The UN human rights chief on Thursday called for restraint by Iraqi authorities over Saddam Hussein's death sentence, saying there were concerns about the fairness of the original trial.
"The appeal judgment is a lengthy and complex decision that requires careful study," Louise Arbour, UN High Commissioner for Human Rights, said in a statement.
Arbour also said that under the terms of international agreements signed by Iraq Saddam had the right to appeal to "appropriate authorities" for possible commutation or a pardon.
An appeals court decision upholding Saddam Hussein's death sentence for crimes against humanity is final and does not require the approval of President Jalal Talabani, a presidential spokesman said Wednesday.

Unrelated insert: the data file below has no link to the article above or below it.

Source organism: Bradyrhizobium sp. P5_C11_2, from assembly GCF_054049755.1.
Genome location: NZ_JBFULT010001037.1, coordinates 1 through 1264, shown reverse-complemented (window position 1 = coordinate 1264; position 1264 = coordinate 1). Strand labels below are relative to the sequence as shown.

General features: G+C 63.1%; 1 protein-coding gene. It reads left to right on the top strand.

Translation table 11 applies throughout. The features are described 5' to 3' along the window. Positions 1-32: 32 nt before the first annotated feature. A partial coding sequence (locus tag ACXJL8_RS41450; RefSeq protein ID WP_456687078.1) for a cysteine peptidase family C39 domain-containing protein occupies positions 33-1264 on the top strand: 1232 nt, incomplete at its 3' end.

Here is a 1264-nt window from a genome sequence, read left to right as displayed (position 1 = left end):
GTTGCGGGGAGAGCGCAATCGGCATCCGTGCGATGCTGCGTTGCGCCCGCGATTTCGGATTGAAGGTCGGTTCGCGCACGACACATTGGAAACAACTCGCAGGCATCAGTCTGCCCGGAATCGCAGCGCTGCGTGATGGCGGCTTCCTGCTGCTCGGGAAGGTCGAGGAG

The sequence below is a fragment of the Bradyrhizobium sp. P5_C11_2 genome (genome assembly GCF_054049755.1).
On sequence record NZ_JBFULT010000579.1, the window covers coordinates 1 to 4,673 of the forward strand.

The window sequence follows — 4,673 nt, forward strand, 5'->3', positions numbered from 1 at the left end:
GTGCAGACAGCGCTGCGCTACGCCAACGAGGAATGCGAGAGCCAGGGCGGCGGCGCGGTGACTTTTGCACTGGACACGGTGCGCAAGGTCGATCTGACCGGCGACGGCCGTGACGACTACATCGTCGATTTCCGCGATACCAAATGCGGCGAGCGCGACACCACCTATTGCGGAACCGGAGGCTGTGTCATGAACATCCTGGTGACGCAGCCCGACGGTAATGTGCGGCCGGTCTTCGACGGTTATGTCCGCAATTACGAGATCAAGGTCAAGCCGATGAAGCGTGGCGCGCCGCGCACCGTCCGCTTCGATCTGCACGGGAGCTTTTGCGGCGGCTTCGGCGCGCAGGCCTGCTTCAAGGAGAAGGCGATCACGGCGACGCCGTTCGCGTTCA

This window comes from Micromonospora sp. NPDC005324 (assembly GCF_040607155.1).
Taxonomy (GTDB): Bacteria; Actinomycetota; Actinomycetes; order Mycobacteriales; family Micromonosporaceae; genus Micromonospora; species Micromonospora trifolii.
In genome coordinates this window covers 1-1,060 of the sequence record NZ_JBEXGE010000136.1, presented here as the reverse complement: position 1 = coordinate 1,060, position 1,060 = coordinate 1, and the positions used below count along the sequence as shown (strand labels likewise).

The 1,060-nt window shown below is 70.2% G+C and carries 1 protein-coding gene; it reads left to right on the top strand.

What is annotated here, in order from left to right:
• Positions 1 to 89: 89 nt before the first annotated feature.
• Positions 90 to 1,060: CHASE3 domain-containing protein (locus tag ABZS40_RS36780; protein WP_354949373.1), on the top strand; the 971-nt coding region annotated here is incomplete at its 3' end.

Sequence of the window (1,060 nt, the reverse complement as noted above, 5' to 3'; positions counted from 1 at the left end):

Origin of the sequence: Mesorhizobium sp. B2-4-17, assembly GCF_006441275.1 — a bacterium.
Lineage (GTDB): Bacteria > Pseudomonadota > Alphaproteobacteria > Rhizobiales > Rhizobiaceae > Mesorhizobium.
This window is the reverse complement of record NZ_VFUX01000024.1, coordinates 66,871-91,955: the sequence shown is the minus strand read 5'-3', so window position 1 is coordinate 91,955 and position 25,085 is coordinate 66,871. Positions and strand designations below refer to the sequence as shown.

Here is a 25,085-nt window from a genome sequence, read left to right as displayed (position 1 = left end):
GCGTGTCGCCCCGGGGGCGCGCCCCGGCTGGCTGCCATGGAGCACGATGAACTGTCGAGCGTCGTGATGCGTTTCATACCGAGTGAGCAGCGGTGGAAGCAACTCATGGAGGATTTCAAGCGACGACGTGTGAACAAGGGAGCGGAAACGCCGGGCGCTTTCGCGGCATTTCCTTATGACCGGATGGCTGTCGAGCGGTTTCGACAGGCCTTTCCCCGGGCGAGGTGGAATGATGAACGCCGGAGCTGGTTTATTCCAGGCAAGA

"The president's approval is not needed," said Hiwa Osman, Talabani's media adviser. "The court's decision is final."
Iraqi officials had said prior to the appeals court ruling on Tuesday, which upheld the death sentence and said it must be carried out within 30 days, that any decision to impose the death penalty must be ratified by Talabani and Iraq's two vice presidents.
The appeals court ruled the death sentence must be carried out within 30 days.
"There were a number of concerns as to the fairness of the original trial, and there needs to be assurance that these issues have been comprehensively addressed. I call, therefore, on the Iraqi authorities not to act precipitately in seeking to execute the sentence in these cases," Arbour said.
She said Iraq and the international community had an interest in making sure the death sentence was imposed only after a trial and appeal seen as credible and impartial.
"That is especially so in a case as exceptional as this one," she added.